IFMA's Small & Midsized Business (SMB) community is happy to welcome Jamie Carawan, Senior Director of Culinary and Innovation at On The Border Mexican Grill & Cantina. On the Border is a 35 year old Tex Mex brand founded in Dallas, Texas that was created on a fun festive environment and Tex Mex traditions of fajita, enchiladas, fresh handmade chips, salsa, flour tortillas and margaritas. The restaurant has 122 corporate restaurants, 33 domestic franchise units and 12 international franchise units. On The Border was purchased in 1994 by Brinker international, then sold to Golden Gate Capital in 2010, and recently bought by Argonne Capital in May in 2014.
SMB Community: As an organization, what are your specific menu needs over the next 12 months?
Jamie Carawan: We have spent the last 24 months re-thinking our menu to make sure we are relevant to our consumers, while being true to our border style food promise. We have introduced sandwiches, a new healthy Border Smart line of products, and added signature branded combo plates, new happy hour, brunch on the weekends, late night happy hour. Additionally, on the beverage side we have added 6 new products.
SMB: What has been the biggest challenge for you over the last 12 months?
JC: Like most casual dining resutaurants, On The Border has been in a share gain in the competitive market place. We have had traffic challenges in addition to recent challenges with commodities, in particular beef.
One challenge we had when we left Brinker was "right sizing" our partnerships. When you leave a 4 billion dollar company and you become a $360 MM stand-alone, the nature and needs within the relationships are very different. We had to get used to incumbent suppliers telling us that we were not big enough to work with.
SMB: How can suppliers, particularly small/midsized suppliers, assist you in overcoming this challenge?
JC: By knowing our business, understanding how our menu is created and what we are trying to achieve as a brand. It is crucial for them to understand the market place but more importantly, our place within it.
SMB: How has the economy impacted the way you do business?
JC: Although I keep hearing the "we're back", I think if you talk to most casual dining folks they would say, "Yeah, we're back, but we aren't and can't be the same as before." Value is still a big player. Also, the threats from fast casual dining continue to impinge on our business. Quite frankly, it the fast casual players that have raised the stakes in product quality and image.
SMB: What characteristics/traits do you look for in supplier partners?
JC: I make sure they encompass industry insights, quality, consistency, responsiveness, high quality R&D and favorable logistics.
SMB: How do you create new menu items and how often do you co-create with your suppliers?
JC: We try to address two topline factors when creating new menu items: brand needs [cost concerns, traffic, advertising, complexity and execution) and consumer needs (innovation, new occasions and lifestyle).
As far as co-creating with suppliers, we use them on projects particularly in areas where our team members will be challenged.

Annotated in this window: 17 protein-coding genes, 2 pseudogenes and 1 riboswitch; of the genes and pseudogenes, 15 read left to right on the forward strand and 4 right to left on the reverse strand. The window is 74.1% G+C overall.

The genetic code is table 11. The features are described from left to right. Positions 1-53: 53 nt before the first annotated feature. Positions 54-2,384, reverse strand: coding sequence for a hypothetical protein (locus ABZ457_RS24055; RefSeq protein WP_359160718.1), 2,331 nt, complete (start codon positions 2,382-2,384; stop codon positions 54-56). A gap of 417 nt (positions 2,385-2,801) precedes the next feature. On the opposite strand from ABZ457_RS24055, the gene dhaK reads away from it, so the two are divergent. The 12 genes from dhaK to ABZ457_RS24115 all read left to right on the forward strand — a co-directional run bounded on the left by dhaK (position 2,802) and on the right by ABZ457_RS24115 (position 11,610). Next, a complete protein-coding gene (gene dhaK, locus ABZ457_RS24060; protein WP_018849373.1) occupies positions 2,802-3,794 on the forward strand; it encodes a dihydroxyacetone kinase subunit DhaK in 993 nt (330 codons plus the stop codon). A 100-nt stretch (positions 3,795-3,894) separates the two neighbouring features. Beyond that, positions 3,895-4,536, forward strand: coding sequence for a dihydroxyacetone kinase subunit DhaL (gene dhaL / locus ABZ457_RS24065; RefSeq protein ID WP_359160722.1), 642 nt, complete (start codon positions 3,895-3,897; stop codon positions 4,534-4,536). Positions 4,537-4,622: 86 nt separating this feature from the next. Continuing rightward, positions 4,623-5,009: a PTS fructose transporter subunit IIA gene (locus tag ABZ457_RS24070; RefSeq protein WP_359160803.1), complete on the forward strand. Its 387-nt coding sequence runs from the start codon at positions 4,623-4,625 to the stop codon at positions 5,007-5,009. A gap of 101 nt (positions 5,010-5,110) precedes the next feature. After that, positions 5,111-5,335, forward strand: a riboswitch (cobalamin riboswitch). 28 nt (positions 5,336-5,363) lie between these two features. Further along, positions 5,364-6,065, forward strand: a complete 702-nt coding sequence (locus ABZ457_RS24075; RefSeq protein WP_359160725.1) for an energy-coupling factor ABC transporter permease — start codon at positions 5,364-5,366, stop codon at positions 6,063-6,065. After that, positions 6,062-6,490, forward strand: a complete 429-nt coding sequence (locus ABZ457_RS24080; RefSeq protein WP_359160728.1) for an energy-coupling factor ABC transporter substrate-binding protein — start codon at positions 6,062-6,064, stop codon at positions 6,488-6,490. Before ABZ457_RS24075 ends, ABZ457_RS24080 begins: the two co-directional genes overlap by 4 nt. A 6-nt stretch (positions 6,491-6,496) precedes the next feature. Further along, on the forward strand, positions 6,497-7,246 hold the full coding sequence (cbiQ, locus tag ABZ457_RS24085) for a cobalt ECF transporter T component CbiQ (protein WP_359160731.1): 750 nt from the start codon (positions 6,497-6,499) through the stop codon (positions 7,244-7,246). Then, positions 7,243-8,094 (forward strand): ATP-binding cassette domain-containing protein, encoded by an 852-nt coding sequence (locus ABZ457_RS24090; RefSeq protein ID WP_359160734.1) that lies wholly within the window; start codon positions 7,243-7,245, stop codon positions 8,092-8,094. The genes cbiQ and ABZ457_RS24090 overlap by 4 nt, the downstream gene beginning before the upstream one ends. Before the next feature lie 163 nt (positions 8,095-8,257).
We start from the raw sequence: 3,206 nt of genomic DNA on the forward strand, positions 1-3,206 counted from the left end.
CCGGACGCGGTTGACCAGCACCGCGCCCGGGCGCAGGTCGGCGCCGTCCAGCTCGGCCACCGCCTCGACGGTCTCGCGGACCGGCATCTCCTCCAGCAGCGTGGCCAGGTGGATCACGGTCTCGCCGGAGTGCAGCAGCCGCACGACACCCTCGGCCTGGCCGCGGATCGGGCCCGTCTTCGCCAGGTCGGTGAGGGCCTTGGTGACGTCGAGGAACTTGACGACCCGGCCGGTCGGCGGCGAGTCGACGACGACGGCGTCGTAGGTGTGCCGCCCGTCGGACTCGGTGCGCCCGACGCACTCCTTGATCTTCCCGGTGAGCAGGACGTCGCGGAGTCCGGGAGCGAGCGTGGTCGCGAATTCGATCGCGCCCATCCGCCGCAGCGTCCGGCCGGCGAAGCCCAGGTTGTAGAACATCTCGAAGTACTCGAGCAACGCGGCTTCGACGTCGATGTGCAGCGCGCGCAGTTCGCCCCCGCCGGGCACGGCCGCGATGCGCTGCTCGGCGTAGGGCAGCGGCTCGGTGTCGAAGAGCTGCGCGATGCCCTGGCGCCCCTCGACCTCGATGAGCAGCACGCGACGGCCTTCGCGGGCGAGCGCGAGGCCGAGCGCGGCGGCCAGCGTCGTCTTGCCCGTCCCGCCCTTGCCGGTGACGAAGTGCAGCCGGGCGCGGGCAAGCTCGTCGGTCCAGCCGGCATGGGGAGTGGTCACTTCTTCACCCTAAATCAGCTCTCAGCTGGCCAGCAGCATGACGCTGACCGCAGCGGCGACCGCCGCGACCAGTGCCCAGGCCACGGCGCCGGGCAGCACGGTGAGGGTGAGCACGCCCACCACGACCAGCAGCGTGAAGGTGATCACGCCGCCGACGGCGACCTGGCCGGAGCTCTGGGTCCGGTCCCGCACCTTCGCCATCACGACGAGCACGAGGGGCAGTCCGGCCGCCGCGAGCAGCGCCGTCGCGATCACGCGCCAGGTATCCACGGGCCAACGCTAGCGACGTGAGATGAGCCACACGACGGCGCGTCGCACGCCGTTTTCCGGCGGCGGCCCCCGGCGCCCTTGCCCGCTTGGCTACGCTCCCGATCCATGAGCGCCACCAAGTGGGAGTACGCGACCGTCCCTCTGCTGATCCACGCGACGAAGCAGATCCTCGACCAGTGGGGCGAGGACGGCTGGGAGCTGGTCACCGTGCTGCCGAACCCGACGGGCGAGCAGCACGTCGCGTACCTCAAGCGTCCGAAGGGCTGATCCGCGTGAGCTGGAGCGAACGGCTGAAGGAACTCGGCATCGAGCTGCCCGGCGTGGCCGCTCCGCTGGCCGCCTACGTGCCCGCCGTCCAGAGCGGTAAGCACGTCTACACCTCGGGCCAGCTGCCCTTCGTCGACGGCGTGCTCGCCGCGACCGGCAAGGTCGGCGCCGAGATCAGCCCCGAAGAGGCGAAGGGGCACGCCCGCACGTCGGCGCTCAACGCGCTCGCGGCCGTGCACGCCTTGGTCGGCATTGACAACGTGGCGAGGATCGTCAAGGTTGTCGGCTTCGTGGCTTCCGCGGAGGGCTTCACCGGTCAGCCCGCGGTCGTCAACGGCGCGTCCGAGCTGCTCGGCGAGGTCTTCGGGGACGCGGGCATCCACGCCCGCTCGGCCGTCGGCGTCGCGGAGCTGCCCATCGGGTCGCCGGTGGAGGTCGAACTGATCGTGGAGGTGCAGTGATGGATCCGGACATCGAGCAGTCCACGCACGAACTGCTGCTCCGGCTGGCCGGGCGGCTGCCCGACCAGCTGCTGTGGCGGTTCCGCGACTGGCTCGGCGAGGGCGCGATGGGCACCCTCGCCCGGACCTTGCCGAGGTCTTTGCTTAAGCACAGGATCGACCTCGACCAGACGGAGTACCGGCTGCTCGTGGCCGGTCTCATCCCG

SMB: What are some best practices (and alternatively, common mistakes) you've observed from suppliers?
JC: I've mainly observed three common mistakes:
1. Stop selling me your "fiscal year strategy book"
2. Not knowing my brand (menu, marketing, etc.)
3. Not understanding that your company has needs, goals and desires that differ from mine. The trick is finding how parts of these may overlap.
SMB: What is the best way for a potential new supplier to approach your business?
JC: I am most responsive to research that gives the team context for what the representative will be showing us. They must understand competitively what is happening in my segment of casual dining (Mexican) and what I offer and then provide products and solutions to address.
SMB: What foodservice trends are most impacting your business?
JC: It's important to identify that value is still a player that impacts our business.
We are also working on sourcing products and defining our product story. The emphasis on freshness and quality will be a continued focus along with providing a platform for emerging trends like Apple Pay and Uber - for consumer convenience. I believe in the near future that 'how our food is processed' will be an area of emphasis. Lastly, focusing on acquiring the millennial demographic yet maintaining our Gen X and Boomer generation appeal. We need them all.
SMB: What is the most important thing a supplier should know about your business?
JC: Ultimately, we are selling and marketing an experience at OTB; from food and beverage to overall environment. Behind all that, we have an obligation to enhance the experience of our team members, managers and all stake holders. We are in the game for the long haul but we are a year to year company as it relates to how we measure our success. This will limit our acceptance of risk and may prevent us from being the most forward looking company in the short term.
SMB: What does a "gold standard" relationship look like between you and a supplier?
JC: I think I might have answered this several different ways but service, insights and innovation are key for me. Also, the level to which you are willing to invest time and brain power to progress our brand is important.